The second requested that the police describe the exact weather conditions at the time of the accident – the report said “rainy weather”, while Hafir had reported a “thunderstorm.”

The third related to the exact time of the policemen’s arrival at the scene – just prior, as Hafir said, or just after the accident, as the police report claimed.

Lastly, the letter asked the police to clarify whether the immobilised car had had its hazard lights on or the reflector triangle behind the car, as no mention of either was included in the report.

In October 2013, a second police report was prepared and forwarded to the insurers.

Although this time it got the registration numbers right, it was still poorly drafted – it claimed both that the immobilised car’s driver had been out of the car at the moment of impact, and that she had been wearing her seatbelt.

But it did address the insurance company’s four points. According to the new report, the weather conditions were, indeed, “heavy rainfall, slippery road, limited visibility,” and the police car that was parked on the motorway’s hard shoulder had arrived shortly before the accident.

And, it said, the immobilised car had had its hazard lights on at the time of the accident, a claim not found in the first police report.

This was a crucial addition, because it implied that Hafir was at fault for the crash as he had failed to see the car’s hazard lights and slow down timely. No insurance would pay for his wrecked car, given such circumstances.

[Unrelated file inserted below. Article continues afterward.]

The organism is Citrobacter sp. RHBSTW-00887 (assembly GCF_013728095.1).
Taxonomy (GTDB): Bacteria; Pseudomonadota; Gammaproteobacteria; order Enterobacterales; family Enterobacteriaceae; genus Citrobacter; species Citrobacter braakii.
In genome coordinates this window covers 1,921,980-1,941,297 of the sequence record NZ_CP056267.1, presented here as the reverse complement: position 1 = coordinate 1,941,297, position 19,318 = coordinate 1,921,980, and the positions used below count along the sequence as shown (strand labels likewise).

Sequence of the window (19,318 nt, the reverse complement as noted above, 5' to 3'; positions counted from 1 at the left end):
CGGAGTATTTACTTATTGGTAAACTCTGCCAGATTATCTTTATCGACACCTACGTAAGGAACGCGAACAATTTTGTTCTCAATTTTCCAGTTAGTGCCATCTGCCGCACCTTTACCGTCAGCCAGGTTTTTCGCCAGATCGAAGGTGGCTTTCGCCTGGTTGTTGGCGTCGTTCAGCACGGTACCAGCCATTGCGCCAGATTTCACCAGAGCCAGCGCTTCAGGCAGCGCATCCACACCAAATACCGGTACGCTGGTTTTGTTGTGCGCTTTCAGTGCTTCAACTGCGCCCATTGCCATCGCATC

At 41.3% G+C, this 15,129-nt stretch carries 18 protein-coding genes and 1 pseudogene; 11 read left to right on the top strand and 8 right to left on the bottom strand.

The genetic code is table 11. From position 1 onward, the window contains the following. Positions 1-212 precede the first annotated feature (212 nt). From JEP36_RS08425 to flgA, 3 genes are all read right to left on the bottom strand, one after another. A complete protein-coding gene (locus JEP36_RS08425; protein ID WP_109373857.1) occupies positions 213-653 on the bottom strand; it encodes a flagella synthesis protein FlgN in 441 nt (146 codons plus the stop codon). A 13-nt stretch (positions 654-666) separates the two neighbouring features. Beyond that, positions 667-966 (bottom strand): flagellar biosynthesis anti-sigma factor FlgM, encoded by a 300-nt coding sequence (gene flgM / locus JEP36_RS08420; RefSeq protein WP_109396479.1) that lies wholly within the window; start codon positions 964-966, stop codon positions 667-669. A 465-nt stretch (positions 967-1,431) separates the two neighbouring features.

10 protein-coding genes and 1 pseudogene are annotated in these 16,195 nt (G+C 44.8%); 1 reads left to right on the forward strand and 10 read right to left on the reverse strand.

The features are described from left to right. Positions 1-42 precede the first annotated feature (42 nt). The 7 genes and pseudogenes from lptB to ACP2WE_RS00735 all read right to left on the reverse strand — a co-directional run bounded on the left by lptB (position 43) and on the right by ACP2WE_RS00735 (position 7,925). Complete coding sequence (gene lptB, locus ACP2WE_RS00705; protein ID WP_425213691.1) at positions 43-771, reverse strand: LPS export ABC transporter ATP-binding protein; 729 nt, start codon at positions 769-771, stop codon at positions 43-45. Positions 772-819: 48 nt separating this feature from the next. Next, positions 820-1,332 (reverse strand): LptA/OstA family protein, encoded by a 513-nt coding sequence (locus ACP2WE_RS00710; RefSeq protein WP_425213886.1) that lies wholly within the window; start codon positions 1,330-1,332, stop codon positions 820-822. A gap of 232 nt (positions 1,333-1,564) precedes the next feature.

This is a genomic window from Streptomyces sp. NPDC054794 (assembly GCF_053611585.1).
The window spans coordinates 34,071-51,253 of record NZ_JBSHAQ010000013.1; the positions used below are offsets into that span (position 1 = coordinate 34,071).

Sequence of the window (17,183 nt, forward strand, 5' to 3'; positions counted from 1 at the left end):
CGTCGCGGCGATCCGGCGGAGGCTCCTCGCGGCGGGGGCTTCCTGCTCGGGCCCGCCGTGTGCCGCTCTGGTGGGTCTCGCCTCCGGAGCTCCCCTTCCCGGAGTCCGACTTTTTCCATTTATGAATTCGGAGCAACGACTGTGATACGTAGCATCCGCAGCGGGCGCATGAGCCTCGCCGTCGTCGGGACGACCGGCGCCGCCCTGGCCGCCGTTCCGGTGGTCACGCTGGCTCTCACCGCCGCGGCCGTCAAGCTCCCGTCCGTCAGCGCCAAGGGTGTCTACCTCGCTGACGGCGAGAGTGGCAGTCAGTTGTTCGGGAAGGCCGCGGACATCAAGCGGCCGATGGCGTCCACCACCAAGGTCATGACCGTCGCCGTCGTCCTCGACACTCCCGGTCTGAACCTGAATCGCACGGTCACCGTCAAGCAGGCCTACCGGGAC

“There were no hazard lights on,” Hafir said confidently.

But why would the police change their report to suit one driver – or insurance company – over another?

“They wouldn’t – at least I don’t think that’s what happened,” one insurance agent told the Sunday Mail.

“I think they were just looking out for themselves. Once they realised a car was stranded in the motorway, protocol would be to ensure the safety of oncoming traffic. They should have immediately parked the police car behind it and turned their blue lights on until they could get it out of the way.”

“They didn’t, and that’s why the first report said they got there after the accident, later changed to that they’d ‘just’ gotten there when the accident happened. That’s also why the hazard lights miraculously appeared in the second report.”

More than a year later, Hafir’s insurance company has yet to receive a claim for the parked car’s damage. It seems that even the woman whose car Hafir crashed into didn’t think his insurance should have paid to repair it.

Hafir has been advised to take to the courts with his case, but it seems unlikely he ever will. He is currently fighting on another front. After completing a bachelor’s and a masters’ degree in business administration, he wants to leave Cyprus – but his college won’t give him back his deposit to pay for his return fare, claiming that because he enrolled at a different college for his masters’ degree, he should be talking to them about it.

Hafir came to Cyprus in 2007 on advice from a friend of his back home, who told him it’s a great place to study in.

“I wouldn’t take his advice now,” Hafir said.